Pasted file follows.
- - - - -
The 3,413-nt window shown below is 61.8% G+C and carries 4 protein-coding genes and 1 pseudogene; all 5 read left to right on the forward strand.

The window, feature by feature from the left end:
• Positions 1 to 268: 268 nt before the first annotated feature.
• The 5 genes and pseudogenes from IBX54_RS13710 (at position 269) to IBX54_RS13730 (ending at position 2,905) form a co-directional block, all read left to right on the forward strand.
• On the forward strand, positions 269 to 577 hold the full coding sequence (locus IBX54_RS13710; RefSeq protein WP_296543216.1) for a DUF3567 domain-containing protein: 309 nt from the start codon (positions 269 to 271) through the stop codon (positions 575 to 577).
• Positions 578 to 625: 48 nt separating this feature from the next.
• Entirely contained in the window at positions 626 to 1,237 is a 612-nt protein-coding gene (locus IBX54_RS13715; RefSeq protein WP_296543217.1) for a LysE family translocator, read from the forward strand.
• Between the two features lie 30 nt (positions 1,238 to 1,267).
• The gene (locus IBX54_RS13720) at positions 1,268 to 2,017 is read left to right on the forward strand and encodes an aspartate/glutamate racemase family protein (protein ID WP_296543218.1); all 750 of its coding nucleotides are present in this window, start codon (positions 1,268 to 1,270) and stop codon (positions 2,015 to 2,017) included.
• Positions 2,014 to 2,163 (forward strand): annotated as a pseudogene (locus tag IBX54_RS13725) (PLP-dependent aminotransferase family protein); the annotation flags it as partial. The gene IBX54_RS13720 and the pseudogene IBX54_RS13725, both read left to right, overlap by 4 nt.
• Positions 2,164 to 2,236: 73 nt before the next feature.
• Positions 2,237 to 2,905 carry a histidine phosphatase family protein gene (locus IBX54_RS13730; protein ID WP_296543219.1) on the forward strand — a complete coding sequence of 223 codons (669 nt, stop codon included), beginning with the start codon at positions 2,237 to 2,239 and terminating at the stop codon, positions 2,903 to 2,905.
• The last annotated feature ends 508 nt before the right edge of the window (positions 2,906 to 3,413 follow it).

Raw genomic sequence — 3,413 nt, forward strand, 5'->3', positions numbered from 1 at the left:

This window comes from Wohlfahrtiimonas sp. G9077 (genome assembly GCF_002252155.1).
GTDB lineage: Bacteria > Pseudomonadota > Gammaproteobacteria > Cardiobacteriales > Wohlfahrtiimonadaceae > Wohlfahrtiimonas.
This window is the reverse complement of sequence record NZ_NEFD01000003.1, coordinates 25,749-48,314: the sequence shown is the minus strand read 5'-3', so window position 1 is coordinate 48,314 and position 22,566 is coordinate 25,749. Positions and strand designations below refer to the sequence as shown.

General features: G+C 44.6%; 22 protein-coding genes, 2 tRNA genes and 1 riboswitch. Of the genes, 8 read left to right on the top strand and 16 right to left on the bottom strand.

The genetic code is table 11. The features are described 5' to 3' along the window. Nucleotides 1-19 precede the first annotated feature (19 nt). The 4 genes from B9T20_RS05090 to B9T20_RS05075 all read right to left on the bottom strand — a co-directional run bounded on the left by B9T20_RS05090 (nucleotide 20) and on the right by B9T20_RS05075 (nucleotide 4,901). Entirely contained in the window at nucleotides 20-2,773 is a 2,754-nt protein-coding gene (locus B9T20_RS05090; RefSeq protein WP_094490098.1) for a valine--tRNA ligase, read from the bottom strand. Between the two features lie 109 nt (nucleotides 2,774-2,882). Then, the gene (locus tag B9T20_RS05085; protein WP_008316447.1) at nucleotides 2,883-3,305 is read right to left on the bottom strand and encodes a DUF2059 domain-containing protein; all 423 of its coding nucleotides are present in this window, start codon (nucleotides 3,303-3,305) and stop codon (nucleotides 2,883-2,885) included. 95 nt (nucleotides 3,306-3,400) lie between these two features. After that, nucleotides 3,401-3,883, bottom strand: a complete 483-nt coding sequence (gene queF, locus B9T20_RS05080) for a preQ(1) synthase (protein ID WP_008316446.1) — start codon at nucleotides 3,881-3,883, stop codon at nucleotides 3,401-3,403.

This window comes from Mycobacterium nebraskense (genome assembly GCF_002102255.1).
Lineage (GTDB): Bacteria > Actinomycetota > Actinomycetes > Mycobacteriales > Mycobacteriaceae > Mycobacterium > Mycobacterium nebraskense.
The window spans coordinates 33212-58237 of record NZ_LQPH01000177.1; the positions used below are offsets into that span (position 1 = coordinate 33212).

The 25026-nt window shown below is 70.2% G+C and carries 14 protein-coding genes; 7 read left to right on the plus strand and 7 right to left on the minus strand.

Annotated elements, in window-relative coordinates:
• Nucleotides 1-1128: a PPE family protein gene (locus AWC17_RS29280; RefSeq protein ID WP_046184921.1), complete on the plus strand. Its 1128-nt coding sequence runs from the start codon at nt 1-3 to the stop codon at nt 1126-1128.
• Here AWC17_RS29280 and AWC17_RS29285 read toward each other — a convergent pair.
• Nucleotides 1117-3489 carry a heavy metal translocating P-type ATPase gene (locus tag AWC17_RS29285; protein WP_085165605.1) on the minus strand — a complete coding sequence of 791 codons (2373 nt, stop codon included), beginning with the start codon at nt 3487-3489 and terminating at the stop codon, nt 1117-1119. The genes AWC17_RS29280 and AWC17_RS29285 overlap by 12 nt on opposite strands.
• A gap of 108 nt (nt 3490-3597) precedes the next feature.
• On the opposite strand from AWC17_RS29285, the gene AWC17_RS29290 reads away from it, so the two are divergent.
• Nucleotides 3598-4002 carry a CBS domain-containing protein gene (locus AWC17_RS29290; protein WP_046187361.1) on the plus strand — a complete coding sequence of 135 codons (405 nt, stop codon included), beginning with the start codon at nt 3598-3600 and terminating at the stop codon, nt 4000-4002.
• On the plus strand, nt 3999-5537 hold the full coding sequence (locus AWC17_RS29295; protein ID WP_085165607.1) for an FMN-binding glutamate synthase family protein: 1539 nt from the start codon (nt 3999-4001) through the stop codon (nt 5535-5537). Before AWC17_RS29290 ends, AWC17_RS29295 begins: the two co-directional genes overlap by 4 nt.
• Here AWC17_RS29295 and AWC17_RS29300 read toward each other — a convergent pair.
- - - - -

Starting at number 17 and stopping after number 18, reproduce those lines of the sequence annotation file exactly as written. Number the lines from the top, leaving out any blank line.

This window is the reverse complement of sequence record NZ_NEFD01000003.1, coordinates 25,749-48,314: the sequence shown is the minus strand read 5'-3', so window position 1 is coordinate 48,314 and position 22,566 is coordinate 25,749. Positions and strand designations below refer to the sequence as shown.

General features: G+C 44.6%; 22 protein-coding genes, 2 tRNA genes and 1 riboswitch. Of the genes, 8 read left to right on the top strand and 16 right to left on the bottom strand.